Bayer and Johnson & Johnson’s joint-effort blood thinner Xarelto has experienced rapid growth since it was introduced in 2011 and now sits atop the popular blood clot-prevention market.
At last count, the factor Xa inhibitor was being prescribed more than 2.5 million times a year in the United States, with more growth on the horizon. However, the drug has also been marred in thousands of claims of injury and death from bleeding, and named in a new mass-tort lawsuit.
Since April, when the FDA opened an investigation into the safety of power morcellators used in more than 60,000 yearly hysterectomies and myomectomies, consumer advocates have been waiting to see if the agency would ban their use.
Today, FDA officials answered those questions with a harsh warning against use of the devices, but stopped short of issuing a full ban.
Johnson & Johnson’s novel blood thinning drug Xarelto has been on a meteoric rise since its introduction in 2011. In recent years, it has racked up additional FDA approvals and eclipsed both competitors Eliquis and Pradaxa in sales.
The doctor leading the charge against the use of power morcellator devices for hysterectomies and myomectomies says the FDA is likely to add restrictions, but will not ban their use.
Dr. Hooman Noorchashm, a cardiac surgeon, began a full-time effort last fall to bring the dangers of the surgical devices to light after his wife, anesthesiologist Dr. Amy Reed, developed accelerated uterine cancer following a laparoscopic fibroid removal.
Most people recognize prescription drugs only by the brand names they see in advertisements each day. However, did you know that approximately 75% of the medications taken in the United States every year are generic?
And, with increasing pressure by insurance companies and changing healthcare laws, more and more people could be forced to switch from brand name meds to cheaper generics.
A growing number of patients who’ve filed lawsuits against Bayer and Johnson & Johnson alleging their popular blood thinner Xarelto caused uncontrollable internal bleeding will soon know how and where their cases will be handled.
Last week, the Judicial Panel on Multidistrict Litigation, or JPML, issued their latest hearing order indicating the panel will hear arguments over Xarelto product liability claims at their next session on December 4th in Charleston, South Carolina.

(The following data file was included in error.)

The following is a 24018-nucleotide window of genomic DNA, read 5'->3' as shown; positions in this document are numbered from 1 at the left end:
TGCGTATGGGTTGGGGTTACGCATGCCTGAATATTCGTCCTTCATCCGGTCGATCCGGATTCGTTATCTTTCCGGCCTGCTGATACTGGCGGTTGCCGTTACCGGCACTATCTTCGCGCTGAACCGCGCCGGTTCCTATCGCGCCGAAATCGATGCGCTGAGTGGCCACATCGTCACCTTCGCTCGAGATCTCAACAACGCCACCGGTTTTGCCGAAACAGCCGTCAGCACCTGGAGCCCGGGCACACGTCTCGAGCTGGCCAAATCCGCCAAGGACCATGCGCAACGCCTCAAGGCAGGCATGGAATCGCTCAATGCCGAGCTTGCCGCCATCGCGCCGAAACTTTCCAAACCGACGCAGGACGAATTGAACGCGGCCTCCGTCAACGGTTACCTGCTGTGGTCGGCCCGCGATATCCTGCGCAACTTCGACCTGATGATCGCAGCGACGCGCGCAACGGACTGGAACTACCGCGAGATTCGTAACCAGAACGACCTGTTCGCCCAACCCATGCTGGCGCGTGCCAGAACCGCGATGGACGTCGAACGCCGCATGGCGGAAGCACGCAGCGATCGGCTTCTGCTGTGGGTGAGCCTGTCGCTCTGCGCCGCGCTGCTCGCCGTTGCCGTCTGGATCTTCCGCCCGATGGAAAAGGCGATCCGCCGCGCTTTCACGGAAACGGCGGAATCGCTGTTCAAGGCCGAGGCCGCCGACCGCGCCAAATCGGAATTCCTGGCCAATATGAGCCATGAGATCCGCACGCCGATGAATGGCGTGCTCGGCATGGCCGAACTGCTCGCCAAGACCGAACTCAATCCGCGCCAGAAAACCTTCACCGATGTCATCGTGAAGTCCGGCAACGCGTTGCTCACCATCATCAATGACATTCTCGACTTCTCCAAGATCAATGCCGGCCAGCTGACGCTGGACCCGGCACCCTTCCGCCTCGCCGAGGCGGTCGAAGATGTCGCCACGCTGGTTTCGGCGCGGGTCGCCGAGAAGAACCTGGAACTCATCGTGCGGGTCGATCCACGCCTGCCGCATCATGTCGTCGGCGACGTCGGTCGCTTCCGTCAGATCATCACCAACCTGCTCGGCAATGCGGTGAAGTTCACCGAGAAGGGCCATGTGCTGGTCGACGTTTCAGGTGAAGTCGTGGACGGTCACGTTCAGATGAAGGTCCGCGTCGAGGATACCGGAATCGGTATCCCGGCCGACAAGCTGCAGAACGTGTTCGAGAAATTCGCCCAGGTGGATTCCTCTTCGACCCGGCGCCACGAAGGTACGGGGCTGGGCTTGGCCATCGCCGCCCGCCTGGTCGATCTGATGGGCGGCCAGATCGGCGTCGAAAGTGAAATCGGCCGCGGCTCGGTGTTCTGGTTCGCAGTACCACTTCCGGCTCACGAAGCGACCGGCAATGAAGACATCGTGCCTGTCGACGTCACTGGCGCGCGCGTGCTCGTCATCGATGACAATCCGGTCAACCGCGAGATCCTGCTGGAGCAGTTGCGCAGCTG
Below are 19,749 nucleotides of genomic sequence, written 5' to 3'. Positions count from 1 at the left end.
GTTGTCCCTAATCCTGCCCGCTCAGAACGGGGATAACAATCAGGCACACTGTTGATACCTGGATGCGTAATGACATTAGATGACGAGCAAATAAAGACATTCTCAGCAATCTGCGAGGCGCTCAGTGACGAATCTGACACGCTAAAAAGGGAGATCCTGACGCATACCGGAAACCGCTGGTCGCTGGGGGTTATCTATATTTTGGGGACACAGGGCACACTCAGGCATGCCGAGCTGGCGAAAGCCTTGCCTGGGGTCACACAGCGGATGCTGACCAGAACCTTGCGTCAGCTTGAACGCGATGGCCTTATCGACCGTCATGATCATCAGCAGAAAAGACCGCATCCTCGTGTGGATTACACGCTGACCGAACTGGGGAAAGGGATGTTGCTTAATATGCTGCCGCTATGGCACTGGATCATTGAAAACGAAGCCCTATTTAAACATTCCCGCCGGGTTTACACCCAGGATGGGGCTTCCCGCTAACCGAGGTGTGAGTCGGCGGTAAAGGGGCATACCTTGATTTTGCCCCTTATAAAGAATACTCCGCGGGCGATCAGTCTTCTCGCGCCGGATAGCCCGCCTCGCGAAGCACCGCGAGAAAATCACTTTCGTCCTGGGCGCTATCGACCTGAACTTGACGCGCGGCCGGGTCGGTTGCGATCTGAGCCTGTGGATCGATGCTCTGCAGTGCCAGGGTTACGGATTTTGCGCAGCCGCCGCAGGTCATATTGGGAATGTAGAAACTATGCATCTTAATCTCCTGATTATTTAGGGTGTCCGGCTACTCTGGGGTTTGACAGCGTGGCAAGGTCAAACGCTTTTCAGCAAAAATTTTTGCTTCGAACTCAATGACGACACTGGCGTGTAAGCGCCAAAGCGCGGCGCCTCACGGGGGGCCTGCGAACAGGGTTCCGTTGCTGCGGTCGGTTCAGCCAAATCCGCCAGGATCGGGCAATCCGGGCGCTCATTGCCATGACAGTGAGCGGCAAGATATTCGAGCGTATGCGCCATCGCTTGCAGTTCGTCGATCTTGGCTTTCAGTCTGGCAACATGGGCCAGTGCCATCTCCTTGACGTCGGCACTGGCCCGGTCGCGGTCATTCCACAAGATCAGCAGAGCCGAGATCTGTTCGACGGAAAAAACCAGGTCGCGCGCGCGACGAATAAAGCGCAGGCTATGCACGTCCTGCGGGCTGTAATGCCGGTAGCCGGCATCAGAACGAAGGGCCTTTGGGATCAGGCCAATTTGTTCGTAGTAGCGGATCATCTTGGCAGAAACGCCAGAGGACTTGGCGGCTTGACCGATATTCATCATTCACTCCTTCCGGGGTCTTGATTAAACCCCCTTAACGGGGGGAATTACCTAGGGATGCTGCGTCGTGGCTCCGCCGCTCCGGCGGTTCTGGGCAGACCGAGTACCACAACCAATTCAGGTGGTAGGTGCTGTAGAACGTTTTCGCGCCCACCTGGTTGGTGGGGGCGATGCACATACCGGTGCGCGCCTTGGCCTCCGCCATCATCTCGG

This month, Senator Robert Casey Jr. from Pennsylvania became the latest member of Congress to draft a letter to the FDA expressing concern about the continued use of power morcellators for hysterectomies and fibroid removal surgeries.
The oversight is a welcome sign after a year in which the machines have been linked to spreading deadly uterine cancer in numerous patients. However, Senator Casey is only the third member to take the initiative to protect the public in this way.
The European Medicines Agency, or EMA, came out this week in support of testosterone replacement therapy (TRT) drugs, but recommended they only be used in limited circumstances by those who actually need them.
The agency indicated the benefits of TRT drugs still outweigh the risks, but stated patients should be tested for hypogonadism, or low testosterone levels, before they are prescribed.
A new study from the University of Illinois in Chicago has established a link between popular testosterone replacement therapy (TRT) drugs and prostate cancer.
And, although additional testing is needed on humans, these early indications are troubling with the increasing use of these medications by millions of men each year.
Contraceptive methods are a uniquely personal choice for women. After testing different brands for compatibility and side effects, most become fiercely loyal to their favorite.
Although the use of patches, rings, IUDs and injections is on the rise in the past decade, the traditional birth control pill is still the most common form of prescription birth control. However, these come with risks.